TUNIS (Reuters) – Tunisia’s electoral commission said on Wednesday it had approved 26 candidates including two women for next month’s presidential election and had rejected 71 other applicants.
The Sept. 15 vote follows the death at age 92 last month of Beji Caid Essebsi, the first president to be democratically elected in Tunisia after the popular uprising of 2011. It will be the third free election in Tunisia since that uprising.
Tunisia was the spark for the Arab Spring revolts that toppled a number of authoritarian regimes around North Africa and the Middle East.
Among candidates approved for the presidential race are Prime Minister Youssef Chahed, former premier Mehdi Jomaa, the vice-president of the moderate Islamist party Ennahda, Abdel Fattah Mourou, and Defence Minister Abdelkarim Zbidi.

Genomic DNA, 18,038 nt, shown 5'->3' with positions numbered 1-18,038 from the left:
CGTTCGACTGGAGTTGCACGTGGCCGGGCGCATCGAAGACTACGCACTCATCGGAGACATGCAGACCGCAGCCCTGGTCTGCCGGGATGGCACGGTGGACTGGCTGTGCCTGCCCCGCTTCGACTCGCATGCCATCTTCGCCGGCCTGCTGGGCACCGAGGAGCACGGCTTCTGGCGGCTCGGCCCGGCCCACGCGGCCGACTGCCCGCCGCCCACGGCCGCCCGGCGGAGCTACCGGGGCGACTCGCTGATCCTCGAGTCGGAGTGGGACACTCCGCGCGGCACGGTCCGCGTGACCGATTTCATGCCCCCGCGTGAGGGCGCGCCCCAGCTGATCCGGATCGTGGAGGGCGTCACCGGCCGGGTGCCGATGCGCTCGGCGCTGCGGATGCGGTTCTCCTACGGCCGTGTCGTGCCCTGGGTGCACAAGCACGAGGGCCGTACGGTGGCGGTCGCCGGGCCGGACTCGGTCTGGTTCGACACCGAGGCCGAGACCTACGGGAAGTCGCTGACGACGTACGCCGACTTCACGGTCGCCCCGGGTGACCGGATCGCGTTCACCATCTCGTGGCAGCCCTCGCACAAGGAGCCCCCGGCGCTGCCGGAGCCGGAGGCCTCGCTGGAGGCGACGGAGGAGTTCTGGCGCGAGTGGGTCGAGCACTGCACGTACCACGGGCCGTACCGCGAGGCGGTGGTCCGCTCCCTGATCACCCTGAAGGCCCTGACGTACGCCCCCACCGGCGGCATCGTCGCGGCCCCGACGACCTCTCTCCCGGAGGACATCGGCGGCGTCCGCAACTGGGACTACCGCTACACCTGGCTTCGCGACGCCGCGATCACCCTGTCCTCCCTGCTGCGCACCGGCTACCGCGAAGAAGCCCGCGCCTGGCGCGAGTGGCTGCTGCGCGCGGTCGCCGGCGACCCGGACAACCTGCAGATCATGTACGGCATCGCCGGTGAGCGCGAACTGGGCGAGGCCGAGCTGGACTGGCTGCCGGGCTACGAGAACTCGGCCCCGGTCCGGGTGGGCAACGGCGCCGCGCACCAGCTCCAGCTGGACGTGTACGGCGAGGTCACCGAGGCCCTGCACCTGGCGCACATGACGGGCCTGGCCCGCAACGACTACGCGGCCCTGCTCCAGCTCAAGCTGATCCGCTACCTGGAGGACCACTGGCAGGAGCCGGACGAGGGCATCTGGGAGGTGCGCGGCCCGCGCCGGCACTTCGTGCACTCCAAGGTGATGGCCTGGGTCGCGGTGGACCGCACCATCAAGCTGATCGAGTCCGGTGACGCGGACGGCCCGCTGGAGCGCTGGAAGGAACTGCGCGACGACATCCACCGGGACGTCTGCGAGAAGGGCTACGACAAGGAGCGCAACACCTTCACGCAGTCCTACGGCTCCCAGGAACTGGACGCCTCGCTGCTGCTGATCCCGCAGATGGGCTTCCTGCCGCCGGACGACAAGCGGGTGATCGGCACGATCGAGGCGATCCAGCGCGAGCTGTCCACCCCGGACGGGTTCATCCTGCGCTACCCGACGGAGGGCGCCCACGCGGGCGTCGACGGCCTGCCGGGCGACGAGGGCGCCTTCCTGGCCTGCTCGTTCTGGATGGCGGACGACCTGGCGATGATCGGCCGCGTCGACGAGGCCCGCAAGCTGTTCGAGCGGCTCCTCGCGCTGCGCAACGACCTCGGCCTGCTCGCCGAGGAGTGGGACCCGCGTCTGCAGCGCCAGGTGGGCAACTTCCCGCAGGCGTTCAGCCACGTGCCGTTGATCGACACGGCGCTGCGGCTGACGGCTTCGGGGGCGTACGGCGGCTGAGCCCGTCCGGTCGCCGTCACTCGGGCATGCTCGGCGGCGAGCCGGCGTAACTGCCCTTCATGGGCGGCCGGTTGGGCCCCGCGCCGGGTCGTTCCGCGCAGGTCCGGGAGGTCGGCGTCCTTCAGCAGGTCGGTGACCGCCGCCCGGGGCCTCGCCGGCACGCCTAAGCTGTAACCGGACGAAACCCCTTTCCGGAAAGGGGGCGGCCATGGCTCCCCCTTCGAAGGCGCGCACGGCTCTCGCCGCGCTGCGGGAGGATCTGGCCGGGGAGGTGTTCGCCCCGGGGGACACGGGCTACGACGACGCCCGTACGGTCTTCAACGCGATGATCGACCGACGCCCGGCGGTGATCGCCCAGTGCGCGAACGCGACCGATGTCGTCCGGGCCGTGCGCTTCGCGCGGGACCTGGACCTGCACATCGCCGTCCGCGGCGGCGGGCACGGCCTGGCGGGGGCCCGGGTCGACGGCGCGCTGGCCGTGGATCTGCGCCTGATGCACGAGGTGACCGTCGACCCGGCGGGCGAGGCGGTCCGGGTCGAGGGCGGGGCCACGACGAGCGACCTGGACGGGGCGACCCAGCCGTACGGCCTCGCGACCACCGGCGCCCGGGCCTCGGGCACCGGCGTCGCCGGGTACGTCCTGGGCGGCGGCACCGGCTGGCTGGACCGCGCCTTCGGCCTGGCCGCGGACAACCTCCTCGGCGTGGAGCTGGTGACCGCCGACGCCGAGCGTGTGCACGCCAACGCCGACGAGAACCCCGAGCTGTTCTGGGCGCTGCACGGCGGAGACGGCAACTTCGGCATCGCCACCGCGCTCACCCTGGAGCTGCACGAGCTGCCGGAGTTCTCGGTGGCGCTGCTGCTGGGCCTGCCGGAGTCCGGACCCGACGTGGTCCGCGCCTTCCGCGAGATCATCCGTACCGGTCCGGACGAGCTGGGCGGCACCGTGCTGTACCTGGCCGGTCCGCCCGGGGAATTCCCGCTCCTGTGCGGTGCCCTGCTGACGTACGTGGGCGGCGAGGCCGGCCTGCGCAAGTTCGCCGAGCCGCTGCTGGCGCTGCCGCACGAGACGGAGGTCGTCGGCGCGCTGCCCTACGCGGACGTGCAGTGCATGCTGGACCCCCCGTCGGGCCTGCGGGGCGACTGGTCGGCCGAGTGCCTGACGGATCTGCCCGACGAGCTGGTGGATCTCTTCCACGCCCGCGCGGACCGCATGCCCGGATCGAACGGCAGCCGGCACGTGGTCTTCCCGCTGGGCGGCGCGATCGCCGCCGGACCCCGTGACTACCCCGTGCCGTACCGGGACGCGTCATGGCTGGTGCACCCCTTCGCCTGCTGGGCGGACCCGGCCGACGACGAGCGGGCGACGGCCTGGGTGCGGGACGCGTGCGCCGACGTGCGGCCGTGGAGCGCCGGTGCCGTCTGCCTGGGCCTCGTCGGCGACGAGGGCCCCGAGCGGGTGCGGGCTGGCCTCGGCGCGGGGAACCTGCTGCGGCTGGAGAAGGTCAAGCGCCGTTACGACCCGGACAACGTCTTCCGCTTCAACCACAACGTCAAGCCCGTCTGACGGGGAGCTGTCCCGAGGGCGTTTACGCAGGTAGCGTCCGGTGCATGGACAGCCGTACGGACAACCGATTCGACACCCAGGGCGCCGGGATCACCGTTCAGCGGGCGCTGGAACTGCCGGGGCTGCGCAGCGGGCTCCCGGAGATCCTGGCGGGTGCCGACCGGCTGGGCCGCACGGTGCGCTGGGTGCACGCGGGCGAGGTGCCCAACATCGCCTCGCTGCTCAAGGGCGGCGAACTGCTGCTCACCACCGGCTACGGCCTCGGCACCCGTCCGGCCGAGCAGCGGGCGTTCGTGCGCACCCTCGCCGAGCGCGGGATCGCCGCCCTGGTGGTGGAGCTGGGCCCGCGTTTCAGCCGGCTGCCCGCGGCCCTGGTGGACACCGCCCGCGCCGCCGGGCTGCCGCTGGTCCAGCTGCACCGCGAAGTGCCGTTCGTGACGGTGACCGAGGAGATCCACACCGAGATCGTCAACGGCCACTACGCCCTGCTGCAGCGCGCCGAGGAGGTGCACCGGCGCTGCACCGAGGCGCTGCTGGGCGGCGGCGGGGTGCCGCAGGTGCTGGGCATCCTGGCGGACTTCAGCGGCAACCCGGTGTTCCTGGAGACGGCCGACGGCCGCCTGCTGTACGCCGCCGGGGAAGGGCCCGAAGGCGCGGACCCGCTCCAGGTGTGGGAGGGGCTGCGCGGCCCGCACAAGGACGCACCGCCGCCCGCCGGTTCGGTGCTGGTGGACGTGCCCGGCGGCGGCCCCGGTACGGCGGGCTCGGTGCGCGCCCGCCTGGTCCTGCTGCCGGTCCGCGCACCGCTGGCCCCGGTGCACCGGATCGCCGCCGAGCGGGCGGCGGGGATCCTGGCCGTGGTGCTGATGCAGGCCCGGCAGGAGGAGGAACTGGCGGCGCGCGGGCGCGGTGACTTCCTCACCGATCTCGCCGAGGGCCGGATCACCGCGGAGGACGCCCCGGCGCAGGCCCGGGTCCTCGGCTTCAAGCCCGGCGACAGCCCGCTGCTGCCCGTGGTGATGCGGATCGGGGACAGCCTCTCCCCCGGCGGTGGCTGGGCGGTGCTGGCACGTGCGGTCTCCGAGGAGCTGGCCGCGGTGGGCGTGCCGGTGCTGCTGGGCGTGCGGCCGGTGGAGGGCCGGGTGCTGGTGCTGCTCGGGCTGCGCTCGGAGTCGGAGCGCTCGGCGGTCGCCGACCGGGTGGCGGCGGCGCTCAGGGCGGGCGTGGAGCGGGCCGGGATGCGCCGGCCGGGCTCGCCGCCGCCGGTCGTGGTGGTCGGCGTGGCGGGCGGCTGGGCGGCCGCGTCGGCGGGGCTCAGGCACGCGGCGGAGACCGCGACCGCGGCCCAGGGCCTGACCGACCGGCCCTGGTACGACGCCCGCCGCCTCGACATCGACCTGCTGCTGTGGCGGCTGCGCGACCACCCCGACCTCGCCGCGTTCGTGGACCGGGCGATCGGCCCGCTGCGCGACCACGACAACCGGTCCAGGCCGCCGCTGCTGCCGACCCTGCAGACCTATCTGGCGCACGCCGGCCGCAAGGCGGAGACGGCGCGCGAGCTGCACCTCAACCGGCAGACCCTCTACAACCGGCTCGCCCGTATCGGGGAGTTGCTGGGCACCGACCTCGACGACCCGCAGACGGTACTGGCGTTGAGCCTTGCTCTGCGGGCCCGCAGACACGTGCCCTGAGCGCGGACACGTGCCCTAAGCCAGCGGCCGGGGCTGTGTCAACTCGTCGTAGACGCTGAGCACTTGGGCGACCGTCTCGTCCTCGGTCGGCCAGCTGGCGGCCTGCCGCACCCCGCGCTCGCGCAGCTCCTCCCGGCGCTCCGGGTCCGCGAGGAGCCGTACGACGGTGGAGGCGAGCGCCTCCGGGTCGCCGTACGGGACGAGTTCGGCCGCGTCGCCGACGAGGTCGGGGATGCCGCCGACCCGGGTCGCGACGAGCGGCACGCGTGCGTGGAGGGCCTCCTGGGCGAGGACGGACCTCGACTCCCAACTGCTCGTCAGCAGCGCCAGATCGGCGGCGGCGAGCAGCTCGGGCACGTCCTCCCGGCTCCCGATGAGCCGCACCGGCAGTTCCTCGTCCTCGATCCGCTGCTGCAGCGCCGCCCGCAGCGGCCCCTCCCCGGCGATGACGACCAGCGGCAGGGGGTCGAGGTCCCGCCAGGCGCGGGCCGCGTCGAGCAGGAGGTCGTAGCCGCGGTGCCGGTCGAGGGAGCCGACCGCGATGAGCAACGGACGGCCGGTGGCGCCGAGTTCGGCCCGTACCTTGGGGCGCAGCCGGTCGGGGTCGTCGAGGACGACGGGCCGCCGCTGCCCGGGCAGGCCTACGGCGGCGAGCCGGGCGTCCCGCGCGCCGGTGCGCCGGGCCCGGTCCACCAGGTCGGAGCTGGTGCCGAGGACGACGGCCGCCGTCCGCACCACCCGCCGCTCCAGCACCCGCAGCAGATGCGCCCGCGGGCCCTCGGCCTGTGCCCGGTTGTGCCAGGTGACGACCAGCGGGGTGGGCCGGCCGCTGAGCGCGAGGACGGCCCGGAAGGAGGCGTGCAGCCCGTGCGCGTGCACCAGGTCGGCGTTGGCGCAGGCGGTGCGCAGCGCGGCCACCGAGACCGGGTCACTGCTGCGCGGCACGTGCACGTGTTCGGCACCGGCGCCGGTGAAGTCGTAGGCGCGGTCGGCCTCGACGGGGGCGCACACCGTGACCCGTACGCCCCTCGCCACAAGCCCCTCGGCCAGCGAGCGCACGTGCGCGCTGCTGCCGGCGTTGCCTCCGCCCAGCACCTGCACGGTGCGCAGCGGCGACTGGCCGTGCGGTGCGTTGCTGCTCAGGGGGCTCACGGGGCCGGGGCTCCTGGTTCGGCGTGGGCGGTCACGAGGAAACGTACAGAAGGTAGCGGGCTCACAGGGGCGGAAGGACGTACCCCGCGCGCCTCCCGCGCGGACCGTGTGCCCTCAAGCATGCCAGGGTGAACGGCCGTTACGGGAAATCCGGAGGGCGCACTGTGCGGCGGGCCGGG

Former Tunisian president Moncef Marzouki and Nabil Karoui, businessman and owner of the private channel Nessma TV, will also join the race.
The two women candidates approved are former tourism minister Salma Loumi and Abir Moussi, a staunch supporter of veteran leader Zine El Abidine Ben Ali who was ousted in the 2011 uprising.
Tunisia’s president controls foreign and defense policy, governing alongside a prime minister chosen by parliament who has authority over domestic affairs.
Reporting by Tarek Amara; Editing by Gareth Jones